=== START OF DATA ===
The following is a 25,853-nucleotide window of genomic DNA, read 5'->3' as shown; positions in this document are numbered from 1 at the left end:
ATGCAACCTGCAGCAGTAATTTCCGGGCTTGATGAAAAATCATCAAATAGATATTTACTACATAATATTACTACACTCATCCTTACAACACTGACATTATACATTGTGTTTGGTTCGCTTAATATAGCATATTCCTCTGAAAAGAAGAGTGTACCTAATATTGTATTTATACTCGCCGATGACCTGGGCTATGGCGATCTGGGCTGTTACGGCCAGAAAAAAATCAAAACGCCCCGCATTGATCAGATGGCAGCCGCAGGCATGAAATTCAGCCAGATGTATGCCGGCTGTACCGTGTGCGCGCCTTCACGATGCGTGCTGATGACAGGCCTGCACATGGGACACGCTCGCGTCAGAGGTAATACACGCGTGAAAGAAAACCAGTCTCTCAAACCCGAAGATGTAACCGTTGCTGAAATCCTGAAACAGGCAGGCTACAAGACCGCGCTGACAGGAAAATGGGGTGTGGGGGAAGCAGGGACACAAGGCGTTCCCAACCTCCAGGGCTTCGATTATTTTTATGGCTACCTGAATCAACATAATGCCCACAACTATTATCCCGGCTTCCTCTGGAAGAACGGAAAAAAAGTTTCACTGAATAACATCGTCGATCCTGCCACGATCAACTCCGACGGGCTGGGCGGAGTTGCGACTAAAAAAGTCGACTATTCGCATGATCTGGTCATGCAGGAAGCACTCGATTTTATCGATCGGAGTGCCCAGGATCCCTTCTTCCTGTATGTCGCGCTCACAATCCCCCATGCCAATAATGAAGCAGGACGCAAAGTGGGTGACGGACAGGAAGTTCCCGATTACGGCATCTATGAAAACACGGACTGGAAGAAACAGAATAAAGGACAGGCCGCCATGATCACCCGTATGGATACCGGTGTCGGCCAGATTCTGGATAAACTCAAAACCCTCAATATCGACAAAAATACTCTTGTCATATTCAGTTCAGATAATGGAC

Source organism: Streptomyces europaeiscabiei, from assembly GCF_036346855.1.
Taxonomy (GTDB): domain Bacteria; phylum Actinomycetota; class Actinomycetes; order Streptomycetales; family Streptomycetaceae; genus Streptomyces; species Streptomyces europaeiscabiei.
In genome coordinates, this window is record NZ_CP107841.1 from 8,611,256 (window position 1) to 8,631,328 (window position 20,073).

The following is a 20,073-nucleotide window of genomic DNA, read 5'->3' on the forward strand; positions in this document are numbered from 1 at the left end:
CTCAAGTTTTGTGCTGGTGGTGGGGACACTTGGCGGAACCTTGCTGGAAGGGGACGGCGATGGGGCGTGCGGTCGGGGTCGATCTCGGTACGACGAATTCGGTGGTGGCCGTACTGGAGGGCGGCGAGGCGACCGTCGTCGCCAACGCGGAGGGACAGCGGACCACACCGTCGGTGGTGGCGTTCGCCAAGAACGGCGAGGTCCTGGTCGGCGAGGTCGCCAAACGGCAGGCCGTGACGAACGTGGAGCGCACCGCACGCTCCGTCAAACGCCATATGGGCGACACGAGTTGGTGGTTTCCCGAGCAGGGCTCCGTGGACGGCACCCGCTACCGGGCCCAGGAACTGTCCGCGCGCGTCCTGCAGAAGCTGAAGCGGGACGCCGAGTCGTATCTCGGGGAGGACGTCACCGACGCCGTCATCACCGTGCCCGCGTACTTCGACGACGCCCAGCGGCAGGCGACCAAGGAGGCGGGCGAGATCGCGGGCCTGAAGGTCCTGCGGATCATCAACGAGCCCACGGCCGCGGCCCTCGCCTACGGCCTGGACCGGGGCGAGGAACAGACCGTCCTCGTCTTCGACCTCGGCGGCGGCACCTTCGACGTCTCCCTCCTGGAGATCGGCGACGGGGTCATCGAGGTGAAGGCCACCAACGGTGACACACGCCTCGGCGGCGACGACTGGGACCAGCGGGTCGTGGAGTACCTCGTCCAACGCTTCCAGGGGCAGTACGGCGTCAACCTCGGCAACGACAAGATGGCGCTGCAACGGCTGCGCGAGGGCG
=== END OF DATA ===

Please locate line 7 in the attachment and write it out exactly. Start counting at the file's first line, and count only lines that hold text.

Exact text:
CTCAAGTTTTGTGCTGGTGGTGGGGACACTTGGCGGAACCTTGCTGGAAGGGGACGGCGATGGGGCGTGCGGTCGGGGTCGATCTCGGTACGACGAATTCGGTGGTGGCCGTACTGGAGGGCGGCGAGGCGACCGTCGTCGCCAACGCGGAGGGACAGCGGACCACACCGTCGGTGGTGGCGTTCGCCAAGAACGGCGAGGTCCTGGTCGGCGAGGTCGCCAAACGGCAGGCCGTGACGAACGTGGAGCGCACCGCACGCTCCGTCAAACGCCATATGGGCGACACGAGTTGGTGGTTTCCCGAGCAGGGCTCCGTGGACGGCACCCGCTACCGGGCCCAGGAACTGTCCGCGCGCGTCCTGCAGAAGCTGAAGCGGGACGCCGAGTCGTATCTCGGGGAGGACGTCACCGACGCCGTCATCACCGTGCCCGCGTACTTCGACGACGCCCAGCGGCAGGCGACCAAGGAGGCGGGCGAGATCGCGGGCCTGAAGGTCCTGCGGATCATCAACGAGCCCACGGCCGCGGCCCTCGCCTACGGCCTGGACCGGGGCGAGGAACAGACCGTCCTCGTCTTCGACCTCGGCGGCGGCACCTTCGACGTCTCCCTCCTGGAGATCGGCGACGGGGTCATCGAGGTGAAGGCCACCAACGGTGACACACGCCTCGGCGGCGACGACTGGGACCAGCGGGTCGTGGAGTACCTCGTCCAACGCTTCCAGGGGCAGTACGGCGTCAACCTCGGCAACGACAAGATGGCGCTGCAACGGCTGCGCGAGGGCG